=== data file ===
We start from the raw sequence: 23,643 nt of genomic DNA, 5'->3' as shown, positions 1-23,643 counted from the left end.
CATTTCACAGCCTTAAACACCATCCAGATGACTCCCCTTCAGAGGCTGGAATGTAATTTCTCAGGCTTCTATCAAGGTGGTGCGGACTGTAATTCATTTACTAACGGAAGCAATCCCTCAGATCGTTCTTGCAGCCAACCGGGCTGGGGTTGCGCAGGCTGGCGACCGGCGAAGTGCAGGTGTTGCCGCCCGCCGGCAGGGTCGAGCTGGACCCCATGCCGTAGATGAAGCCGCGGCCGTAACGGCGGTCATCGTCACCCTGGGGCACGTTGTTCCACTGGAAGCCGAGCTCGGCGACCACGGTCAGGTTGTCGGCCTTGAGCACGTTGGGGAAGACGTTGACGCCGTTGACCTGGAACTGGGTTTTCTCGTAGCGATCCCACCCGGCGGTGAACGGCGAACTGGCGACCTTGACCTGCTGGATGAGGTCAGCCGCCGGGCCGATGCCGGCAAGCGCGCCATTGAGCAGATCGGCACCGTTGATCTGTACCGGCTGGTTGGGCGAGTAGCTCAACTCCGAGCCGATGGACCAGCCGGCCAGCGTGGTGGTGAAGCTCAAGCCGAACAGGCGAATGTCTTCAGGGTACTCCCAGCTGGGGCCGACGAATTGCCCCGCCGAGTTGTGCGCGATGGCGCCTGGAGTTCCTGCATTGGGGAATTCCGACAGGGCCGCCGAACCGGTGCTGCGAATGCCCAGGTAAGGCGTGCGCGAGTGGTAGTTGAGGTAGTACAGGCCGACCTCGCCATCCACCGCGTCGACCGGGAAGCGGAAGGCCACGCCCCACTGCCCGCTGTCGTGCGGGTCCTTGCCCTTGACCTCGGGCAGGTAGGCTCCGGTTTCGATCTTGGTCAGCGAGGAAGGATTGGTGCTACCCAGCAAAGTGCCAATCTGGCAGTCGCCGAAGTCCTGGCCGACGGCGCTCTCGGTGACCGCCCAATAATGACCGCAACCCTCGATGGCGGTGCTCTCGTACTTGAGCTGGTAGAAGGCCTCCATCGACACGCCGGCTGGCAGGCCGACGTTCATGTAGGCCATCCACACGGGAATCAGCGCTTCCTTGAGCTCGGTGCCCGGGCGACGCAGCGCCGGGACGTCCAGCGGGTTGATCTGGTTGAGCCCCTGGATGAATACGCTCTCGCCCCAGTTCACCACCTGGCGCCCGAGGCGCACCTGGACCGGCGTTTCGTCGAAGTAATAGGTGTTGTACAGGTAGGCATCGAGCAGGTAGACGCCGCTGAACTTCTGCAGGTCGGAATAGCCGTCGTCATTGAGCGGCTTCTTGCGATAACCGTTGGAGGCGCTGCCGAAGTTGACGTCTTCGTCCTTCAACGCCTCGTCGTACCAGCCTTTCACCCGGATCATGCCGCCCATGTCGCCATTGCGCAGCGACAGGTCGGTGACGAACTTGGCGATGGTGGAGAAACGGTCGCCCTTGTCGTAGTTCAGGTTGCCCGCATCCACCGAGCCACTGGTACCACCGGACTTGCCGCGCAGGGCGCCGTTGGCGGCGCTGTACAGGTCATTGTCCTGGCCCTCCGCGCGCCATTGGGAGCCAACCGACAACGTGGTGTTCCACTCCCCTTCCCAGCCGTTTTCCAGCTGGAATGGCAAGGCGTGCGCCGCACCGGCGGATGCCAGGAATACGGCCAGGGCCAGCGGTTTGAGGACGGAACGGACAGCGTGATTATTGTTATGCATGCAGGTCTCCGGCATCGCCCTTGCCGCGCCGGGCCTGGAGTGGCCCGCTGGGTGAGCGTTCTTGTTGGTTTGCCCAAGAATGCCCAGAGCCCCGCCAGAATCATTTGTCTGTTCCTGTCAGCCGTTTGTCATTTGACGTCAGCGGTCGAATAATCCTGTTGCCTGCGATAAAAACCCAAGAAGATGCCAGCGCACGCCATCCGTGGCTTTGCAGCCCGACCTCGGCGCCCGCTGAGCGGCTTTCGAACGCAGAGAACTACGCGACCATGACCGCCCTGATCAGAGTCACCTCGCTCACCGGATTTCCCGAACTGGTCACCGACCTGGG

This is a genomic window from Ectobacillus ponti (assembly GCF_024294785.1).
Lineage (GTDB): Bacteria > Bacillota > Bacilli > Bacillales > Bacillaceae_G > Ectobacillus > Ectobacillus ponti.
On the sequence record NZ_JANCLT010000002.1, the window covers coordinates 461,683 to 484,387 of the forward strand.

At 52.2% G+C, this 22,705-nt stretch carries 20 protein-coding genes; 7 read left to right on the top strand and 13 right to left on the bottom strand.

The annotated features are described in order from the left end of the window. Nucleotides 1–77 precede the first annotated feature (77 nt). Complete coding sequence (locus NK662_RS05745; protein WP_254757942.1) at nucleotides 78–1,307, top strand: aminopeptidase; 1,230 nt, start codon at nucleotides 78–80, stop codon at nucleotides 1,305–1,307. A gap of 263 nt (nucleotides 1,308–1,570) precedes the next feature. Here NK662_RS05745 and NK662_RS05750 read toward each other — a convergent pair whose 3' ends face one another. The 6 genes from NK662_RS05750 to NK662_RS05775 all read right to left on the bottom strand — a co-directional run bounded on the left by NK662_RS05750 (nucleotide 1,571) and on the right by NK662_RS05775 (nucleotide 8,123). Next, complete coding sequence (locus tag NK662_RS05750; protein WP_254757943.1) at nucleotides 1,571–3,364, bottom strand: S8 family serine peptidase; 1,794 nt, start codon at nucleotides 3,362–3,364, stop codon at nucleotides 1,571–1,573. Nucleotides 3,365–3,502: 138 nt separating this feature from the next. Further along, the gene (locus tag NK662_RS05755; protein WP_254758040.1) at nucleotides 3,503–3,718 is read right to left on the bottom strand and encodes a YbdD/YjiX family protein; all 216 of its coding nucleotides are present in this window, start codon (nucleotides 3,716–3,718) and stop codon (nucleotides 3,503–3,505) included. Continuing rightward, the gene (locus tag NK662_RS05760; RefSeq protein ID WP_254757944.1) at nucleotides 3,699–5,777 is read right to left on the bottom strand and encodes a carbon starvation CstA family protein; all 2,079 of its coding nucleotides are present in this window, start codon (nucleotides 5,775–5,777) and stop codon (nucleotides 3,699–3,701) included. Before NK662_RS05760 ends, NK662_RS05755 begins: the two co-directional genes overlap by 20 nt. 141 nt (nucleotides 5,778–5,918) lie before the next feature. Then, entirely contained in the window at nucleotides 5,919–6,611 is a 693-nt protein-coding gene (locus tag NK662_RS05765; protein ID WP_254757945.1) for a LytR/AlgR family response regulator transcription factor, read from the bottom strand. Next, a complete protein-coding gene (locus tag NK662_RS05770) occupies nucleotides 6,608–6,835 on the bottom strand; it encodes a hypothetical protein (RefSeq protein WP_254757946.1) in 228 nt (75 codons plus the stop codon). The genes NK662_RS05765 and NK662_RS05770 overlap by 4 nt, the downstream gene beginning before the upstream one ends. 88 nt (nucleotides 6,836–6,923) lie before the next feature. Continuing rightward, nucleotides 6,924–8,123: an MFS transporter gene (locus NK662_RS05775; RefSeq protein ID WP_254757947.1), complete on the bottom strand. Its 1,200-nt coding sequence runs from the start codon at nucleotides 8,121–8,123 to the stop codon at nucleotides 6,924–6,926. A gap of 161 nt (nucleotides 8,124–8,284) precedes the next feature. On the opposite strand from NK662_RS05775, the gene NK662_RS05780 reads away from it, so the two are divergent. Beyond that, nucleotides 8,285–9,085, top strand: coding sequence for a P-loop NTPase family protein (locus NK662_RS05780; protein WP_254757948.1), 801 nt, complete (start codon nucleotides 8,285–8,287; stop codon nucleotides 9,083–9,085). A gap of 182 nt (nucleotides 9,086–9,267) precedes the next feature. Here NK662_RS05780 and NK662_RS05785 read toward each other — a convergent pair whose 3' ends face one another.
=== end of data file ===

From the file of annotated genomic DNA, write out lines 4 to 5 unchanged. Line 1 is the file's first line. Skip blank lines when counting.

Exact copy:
Lineage (GTDB): Bacteria > Bacillota > Bacilli > Bacillales > Bacillaceae_G > Ectobacillus > Ectobacillus ponti.
On the sequence record NZ_JANCLT010000002.1, the window covers coordinates 461,683 to 484,387 of the forward strand.